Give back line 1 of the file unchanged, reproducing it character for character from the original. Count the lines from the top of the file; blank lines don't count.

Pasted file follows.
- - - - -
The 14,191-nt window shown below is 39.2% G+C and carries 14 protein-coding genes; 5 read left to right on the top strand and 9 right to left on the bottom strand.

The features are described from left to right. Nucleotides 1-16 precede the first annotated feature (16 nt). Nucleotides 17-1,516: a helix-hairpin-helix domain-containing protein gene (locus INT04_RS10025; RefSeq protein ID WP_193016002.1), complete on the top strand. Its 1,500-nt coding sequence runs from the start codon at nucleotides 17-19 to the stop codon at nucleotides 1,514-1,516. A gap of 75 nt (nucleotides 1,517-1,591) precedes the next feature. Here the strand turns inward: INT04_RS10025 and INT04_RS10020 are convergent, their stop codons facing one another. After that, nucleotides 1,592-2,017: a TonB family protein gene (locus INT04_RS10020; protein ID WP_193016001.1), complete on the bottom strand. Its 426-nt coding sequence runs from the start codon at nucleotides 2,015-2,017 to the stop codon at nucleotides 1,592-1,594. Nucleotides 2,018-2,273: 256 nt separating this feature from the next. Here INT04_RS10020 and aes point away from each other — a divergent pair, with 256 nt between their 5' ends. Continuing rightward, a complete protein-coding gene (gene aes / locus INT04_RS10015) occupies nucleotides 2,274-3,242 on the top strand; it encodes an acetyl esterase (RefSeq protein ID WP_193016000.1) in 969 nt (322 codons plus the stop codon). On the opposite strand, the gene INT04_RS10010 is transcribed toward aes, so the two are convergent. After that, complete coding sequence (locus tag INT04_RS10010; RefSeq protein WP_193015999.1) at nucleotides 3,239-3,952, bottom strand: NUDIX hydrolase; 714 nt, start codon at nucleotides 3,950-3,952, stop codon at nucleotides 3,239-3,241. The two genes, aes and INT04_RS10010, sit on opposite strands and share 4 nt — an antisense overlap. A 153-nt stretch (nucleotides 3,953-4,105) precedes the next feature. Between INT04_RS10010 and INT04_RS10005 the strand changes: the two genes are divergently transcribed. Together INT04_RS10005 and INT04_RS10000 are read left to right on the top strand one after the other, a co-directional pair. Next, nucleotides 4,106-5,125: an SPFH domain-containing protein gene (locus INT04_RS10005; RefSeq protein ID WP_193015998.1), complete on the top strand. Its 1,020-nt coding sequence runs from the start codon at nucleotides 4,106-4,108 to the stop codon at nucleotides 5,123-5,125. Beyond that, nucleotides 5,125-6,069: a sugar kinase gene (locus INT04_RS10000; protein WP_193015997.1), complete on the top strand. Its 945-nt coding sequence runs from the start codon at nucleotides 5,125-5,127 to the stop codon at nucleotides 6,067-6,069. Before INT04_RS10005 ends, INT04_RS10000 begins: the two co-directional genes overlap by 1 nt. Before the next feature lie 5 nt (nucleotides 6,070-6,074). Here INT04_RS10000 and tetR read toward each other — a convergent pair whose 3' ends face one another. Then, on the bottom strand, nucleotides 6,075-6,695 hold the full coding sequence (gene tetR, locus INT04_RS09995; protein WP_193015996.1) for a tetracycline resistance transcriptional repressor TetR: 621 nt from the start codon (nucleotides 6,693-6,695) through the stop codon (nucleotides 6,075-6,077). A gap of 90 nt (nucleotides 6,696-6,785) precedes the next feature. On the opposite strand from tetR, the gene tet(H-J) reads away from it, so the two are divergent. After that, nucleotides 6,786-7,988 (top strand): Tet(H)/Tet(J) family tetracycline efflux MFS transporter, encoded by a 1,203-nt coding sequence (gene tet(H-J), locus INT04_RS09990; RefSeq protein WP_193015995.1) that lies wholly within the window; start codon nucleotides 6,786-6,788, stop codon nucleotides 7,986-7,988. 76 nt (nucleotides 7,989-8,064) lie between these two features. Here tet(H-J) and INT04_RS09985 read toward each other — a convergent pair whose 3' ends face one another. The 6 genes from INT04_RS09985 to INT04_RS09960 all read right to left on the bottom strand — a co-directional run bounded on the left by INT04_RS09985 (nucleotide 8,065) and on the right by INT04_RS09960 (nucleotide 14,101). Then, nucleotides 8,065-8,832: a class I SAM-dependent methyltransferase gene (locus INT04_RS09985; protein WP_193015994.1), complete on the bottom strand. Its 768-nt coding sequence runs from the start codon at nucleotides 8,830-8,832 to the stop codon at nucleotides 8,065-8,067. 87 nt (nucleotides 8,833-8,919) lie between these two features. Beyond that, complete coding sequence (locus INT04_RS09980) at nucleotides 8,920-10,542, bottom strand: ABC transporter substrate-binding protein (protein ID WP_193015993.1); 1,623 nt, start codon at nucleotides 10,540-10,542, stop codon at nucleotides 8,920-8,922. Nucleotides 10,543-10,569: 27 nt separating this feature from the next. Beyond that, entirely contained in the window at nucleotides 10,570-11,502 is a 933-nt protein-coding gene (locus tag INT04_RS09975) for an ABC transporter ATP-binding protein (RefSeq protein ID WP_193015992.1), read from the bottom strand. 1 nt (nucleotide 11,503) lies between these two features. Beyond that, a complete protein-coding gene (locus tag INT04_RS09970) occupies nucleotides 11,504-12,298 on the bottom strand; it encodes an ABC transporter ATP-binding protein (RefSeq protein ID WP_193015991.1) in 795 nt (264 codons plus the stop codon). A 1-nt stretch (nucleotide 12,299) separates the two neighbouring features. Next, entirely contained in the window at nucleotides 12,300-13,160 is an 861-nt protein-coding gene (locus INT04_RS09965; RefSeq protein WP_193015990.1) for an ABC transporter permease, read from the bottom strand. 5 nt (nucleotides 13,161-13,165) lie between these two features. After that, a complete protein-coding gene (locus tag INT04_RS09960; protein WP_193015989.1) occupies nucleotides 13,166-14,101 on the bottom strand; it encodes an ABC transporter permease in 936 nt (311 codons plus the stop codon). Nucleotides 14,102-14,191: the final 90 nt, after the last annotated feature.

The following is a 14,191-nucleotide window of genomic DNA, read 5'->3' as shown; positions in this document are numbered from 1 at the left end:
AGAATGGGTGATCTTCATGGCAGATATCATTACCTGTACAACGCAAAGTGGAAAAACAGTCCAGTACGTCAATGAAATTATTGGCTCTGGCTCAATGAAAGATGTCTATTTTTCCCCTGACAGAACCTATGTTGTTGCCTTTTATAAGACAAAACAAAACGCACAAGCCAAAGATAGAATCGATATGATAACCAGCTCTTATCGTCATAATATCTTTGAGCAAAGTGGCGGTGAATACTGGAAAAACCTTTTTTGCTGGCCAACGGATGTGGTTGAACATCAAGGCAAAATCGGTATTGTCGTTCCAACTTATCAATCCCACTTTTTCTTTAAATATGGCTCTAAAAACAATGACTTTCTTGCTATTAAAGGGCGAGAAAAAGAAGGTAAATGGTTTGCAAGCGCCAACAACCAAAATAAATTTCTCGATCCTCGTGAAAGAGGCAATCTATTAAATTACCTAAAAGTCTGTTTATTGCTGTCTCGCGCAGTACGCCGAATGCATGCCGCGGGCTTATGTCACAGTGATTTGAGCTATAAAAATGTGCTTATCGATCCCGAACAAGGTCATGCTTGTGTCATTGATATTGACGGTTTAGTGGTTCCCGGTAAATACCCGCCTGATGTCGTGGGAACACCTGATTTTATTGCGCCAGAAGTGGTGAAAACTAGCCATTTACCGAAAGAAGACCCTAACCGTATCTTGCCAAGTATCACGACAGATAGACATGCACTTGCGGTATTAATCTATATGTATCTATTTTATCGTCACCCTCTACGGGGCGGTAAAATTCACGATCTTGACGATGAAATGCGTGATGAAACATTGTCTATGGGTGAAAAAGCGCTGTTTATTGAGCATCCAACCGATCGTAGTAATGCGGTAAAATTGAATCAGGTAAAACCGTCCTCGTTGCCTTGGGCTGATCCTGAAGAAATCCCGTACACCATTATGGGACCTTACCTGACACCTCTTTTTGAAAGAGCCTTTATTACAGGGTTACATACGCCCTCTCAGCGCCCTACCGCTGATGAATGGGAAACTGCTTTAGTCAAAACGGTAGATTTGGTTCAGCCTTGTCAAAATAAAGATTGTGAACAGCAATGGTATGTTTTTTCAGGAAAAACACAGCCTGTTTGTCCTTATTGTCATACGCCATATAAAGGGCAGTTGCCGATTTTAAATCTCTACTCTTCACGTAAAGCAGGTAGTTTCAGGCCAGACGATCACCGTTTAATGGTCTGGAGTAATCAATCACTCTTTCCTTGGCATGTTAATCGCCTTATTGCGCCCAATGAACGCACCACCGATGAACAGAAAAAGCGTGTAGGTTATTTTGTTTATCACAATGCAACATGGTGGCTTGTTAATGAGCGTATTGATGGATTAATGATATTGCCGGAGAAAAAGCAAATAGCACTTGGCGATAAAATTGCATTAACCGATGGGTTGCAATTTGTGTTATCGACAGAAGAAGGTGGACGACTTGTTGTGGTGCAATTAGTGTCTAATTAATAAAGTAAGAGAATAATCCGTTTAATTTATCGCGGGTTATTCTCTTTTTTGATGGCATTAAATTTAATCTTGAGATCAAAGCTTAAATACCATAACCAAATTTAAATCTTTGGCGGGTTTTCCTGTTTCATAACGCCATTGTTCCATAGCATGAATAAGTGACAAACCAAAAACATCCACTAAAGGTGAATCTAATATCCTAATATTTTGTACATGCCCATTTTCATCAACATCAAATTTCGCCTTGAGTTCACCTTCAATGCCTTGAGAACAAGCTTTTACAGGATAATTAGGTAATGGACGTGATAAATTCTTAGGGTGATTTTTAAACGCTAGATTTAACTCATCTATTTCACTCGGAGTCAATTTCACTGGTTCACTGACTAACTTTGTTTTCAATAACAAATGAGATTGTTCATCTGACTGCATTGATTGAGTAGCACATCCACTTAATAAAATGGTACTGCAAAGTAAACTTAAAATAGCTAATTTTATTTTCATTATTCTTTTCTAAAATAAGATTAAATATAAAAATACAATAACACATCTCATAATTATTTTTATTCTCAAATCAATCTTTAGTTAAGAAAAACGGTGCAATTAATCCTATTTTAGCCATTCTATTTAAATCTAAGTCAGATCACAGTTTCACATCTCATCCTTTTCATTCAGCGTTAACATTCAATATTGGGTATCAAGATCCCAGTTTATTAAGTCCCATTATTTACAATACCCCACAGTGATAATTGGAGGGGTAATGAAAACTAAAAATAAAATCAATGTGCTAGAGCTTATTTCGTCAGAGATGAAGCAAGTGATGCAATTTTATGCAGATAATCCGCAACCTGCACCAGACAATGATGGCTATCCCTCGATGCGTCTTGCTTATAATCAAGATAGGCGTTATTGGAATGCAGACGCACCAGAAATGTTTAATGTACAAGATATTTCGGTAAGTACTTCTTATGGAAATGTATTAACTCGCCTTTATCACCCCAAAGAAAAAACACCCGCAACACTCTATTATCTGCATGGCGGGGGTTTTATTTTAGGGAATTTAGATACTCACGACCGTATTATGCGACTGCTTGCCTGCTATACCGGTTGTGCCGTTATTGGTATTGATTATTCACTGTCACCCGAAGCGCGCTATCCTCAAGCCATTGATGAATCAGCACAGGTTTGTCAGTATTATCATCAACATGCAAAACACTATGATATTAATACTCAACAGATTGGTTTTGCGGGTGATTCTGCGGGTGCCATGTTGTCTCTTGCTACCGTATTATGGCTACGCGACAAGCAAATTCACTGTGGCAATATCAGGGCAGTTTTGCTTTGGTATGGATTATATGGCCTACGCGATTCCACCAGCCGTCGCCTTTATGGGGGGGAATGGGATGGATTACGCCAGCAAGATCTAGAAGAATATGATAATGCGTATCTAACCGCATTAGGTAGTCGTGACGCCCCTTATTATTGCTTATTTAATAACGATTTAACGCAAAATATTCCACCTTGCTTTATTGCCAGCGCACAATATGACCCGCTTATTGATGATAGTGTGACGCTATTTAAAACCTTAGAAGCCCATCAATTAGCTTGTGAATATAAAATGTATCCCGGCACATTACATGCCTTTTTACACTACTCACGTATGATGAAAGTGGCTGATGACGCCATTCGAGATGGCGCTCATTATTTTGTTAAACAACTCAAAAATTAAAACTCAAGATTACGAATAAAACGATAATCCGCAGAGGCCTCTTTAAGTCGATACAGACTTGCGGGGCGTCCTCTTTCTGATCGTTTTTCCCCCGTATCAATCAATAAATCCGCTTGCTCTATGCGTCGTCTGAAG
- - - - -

The 14,191-nt window shown below is 39.2% G+C and carries 14 protein-coding genes; 5 read left to right on the top strand and 9 right to left on the bottom strand.